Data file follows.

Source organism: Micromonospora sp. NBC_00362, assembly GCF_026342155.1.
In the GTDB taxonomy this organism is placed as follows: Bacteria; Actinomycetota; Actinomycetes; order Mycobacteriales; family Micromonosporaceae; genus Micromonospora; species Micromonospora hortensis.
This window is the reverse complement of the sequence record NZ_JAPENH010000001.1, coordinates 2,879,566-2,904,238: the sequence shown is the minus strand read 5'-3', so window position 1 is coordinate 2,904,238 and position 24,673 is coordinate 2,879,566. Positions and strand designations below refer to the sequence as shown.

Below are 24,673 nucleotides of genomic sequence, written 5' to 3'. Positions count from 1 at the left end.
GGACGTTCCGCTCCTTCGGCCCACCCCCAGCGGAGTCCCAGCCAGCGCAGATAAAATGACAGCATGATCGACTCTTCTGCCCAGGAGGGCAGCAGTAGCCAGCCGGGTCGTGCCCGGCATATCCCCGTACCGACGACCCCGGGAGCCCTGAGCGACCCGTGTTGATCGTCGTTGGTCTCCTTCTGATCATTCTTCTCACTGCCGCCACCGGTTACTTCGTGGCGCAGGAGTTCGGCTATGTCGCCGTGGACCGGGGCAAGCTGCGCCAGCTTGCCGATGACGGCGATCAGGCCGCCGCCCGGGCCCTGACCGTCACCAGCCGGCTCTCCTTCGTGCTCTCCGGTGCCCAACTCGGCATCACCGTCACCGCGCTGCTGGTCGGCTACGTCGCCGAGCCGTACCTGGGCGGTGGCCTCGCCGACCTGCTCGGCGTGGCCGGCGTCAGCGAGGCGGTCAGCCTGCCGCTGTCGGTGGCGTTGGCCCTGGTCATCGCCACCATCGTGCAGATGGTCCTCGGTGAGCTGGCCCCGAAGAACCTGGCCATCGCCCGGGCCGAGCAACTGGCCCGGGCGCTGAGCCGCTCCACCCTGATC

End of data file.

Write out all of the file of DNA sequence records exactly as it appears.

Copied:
Source organism: Micromonospora sp. NBC_00362, assembly GCF_026342155.1.
In the GTDB taxonomy this organism is placed as follows: Bacteria; Actinomycetota; Actinomycetes; order Mycobacteriales; family Micromonosporaceae; genus Micromonospora; species Micromonospora hortensis.
This window is the reverse complement of the sequence record NZ_JAPENH010000001.1, coordinates 2,879,566-2,904,238: the sequence shown is the minus strand read 5'-3', so window position 1 is coordinate 2,904,238 and position 24,673 is coordinate 2,879,566. Positions and strand designations below refer to the sequence as shown.

Below are 24,673 nucleotides of genomic sequence, written 5' to 3'. Positions count from 1 at the left end.
GGACGTTCCGCTCCTTCGGCCCACCCCCAGCGGAGTCCCAGCCAGCGCAGATAAAATGACAGCATGATCGACTCTTCTGCCCAGGAGGGCAGCAGTAGCCAGCCGGGTCGTGCCCGGCATATCCCCGTACCGACGACCCCGGGAGCCCTGAGCGACCCGTGTTGATCGTCGTTGGTCTCCTTCTGATCATTCTTCTCACTGCCGCCACCGGTTACTTCGTGGCGCAGGAGTTCGGCTATGTCGCCGTGGACCGGGGCAAGCTGCGCCAGCTTGCCGATGACGGCGATCAGGCCGCCGCCCGGGCCCTGACCGTCACCAGCCGGCTCTCCTTCGTGCTCTCCGGTGCCCAACTCGGCATCACCGTCACCGCGCTGCTGGTCGGCTACGTCGCCGAGCCGTACCTGGGCGGTGGCCTCGCCGACCTGCTCGGCGTGGCCGGCGTCAGCGAGGCGGTCAGCCTGCCGCTGTCGGTGGCGTTGGCCCTGGTCATCGCCACCATCGTGCAGATGGTCCTCGGTGAGCTGGCCCCGAAGAACCTGGCCATCGCCCGGGCCGAGCAACTGGCCCGGGCGCTGAGCCGCTCCACCCTGATC